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Symposium to explore relationship between Confederate heritage, African American history

Emory Report | Feb. 22, 2016

The Southern History/Black History Symposium will be Thursday, Feb. 25, from 4 to 5:30 p.m. in the Oxford Road Presentation Auditorium.

The symposium is part of the James Weldon Johnson Institute’s Public Dialogues in Race and Difference Series. The event is free and open to the public. An RSVP is requested.

A panel of historians specializing in 19th and 20th century African American and Southern history will discuss the connections between the two and the politics of commemoration.

Panelists include:

• Catherine Clinton, president of the Southern Historical Association and Denman Chair of American History at University of Texas-San Antonio

 • Joseph Crespino, Jimmy Carter Professor of History at Emory

 • Leslie M. Harris, associate professor of history at Emory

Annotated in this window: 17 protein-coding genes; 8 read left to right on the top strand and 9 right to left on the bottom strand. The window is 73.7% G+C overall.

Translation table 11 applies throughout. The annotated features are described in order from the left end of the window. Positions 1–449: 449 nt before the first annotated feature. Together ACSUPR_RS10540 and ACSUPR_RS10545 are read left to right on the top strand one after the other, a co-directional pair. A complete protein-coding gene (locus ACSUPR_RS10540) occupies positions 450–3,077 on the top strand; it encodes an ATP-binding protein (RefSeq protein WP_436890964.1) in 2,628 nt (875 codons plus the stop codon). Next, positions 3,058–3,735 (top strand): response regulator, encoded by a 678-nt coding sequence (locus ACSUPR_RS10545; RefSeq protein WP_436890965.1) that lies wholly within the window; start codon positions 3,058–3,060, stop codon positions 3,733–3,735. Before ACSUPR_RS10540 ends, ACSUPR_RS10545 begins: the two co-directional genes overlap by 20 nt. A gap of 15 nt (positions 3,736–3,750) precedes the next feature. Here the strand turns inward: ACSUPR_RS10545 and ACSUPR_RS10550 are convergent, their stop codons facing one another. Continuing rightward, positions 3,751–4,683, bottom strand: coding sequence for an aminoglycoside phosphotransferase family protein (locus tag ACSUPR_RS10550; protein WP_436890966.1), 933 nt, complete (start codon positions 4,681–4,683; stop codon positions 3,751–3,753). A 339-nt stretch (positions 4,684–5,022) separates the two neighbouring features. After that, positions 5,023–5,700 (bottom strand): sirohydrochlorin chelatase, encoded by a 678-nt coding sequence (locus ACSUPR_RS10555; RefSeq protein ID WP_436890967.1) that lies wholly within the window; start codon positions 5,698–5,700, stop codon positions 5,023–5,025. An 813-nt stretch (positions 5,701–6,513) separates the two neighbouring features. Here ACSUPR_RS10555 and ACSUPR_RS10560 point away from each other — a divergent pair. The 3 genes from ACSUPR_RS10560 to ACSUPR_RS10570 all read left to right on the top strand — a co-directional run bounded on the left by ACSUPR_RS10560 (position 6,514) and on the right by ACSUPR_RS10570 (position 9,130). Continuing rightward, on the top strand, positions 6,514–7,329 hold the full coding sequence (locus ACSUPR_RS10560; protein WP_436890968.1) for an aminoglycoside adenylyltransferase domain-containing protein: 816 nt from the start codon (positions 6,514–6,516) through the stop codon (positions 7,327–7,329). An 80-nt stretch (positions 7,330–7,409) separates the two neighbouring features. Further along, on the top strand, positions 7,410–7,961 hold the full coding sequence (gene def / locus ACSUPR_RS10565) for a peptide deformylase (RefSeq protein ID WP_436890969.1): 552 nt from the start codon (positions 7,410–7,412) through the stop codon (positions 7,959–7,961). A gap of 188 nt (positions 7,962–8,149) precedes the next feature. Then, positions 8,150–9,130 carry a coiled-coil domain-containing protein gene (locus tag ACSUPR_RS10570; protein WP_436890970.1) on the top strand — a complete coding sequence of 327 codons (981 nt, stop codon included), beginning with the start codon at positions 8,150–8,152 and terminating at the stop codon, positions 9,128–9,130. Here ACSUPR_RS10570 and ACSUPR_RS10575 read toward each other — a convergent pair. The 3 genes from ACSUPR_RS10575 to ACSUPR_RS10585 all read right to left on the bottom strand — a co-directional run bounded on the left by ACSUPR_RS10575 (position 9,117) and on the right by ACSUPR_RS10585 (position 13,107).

• Maurice J. Hobson, assistant professor of African American Studies at Georgia State University

 • James L. Roark, Samuel Candler Dobbs Professor of History at Emory

The mass murder of nine black worshippers at Emanuel AME Church in Charleston, South Carolina, rekindled debate over how the Confederacy should be remembered. Topics for the symposium include the relationship between Confederate heritage and African American history, the role of Confederate symbols, and whether such symbols honor heritage or promote racial hatred.

For more information, contact Anita Spencer Stevens or the JWJI.